A black and white seaduck called the surf scoter may win the prize for most nicknames, thanks to the adult male’s enormous proboscis. The bearer of this multi-colored, conspicuously bulbous bill has been dubbed a skunk-headed coot, blossom-billed coot, goggle-nose, bottle-nose diver, mussel bill, plaster bill, horse headed coot, and snuff taker.
Surf scoters (Melanitta perspicillata) breed in Alaska and northern Canada. Avoiding deeper waters, they forage in the surf often diving into the foaming crests of waves. In summer, large numbers of immature and nonbreeding birds congregate in coastal waters of southeast Alaska and British Columbia. Wintering populations in the Pacific range from the eastern Aleutians, along the coast of southcentral and southeast Alaska down to Baja California.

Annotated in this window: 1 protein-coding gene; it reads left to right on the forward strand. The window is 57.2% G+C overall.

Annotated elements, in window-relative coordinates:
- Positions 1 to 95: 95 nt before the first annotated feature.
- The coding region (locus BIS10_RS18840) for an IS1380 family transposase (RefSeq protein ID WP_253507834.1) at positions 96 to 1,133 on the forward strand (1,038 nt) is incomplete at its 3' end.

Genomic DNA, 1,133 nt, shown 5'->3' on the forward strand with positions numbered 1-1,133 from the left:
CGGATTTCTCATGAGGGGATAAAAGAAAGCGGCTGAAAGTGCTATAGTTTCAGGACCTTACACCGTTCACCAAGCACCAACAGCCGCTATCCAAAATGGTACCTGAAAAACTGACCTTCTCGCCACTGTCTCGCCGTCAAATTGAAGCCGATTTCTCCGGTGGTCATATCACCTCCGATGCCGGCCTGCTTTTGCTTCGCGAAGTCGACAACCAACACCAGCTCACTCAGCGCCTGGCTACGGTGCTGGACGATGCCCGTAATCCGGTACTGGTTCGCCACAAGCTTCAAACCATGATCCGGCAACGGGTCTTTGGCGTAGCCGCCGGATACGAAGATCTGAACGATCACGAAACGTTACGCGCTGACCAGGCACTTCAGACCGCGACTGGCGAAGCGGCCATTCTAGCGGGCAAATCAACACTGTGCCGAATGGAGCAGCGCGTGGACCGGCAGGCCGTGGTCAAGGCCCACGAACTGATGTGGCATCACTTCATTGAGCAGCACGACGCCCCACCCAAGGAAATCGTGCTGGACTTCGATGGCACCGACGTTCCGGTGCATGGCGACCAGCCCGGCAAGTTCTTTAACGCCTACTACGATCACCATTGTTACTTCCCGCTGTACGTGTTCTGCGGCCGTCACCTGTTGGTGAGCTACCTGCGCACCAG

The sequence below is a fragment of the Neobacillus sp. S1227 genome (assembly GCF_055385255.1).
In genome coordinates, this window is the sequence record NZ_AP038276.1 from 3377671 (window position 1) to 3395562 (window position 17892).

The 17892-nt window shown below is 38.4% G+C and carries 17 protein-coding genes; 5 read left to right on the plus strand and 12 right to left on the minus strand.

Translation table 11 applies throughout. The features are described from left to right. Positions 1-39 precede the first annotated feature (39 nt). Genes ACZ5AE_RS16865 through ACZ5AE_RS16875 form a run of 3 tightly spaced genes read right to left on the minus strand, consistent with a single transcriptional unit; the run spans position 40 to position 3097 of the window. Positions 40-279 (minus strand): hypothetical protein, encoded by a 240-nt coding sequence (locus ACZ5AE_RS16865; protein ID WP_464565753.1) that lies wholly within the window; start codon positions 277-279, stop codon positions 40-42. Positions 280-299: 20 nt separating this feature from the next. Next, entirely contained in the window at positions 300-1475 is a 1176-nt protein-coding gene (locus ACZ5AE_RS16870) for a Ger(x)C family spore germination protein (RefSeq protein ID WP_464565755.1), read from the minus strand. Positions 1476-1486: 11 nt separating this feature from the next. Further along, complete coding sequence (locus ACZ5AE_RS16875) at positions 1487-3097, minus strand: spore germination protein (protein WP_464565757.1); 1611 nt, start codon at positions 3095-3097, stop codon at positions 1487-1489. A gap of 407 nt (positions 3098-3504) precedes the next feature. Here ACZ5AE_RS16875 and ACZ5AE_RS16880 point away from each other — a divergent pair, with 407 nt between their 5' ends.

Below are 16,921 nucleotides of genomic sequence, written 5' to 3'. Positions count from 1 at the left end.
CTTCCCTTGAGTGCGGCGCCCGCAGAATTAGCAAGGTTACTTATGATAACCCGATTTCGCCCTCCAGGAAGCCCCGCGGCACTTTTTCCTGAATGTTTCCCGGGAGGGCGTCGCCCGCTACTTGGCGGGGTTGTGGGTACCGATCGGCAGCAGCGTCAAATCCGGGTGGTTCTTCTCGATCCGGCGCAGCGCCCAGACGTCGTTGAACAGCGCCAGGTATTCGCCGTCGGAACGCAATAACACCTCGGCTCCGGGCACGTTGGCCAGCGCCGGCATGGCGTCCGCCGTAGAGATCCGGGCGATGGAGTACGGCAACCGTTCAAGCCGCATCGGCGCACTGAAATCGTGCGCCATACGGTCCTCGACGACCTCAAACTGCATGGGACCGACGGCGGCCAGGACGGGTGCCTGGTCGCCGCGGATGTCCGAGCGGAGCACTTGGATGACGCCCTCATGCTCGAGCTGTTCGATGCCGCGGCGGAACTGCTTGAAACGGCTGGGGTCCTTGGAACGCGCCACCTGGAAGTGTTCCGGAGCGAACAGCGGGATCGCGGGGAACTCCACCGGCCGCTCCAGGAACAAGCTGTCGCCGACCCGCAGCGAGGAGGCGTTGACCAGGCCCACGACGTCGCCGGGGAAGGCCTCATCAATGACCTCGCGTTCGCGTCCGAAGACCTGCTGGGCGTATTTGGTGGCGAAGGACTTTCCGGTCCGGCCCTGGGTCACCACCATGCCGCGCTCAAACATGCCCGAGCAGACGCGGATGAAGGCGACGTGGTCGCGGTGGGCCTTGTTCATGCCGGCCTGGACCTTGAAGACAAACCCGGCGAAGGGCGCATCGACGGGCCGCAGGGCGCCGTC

The surf scoter is one of three scoters commonly found in Alaska. The black scoter is a coastal duck that breeds in the subarctic. The white-winged scoter breeds farther inland than the other two scoter species and is most likely to appear inland on lakes and rivers during migration.
Scoters are good swimmers and divers and mostly stick to marine waters except during the breeding season. Scoters are also strong flyers but need a running start along the water to get airborne.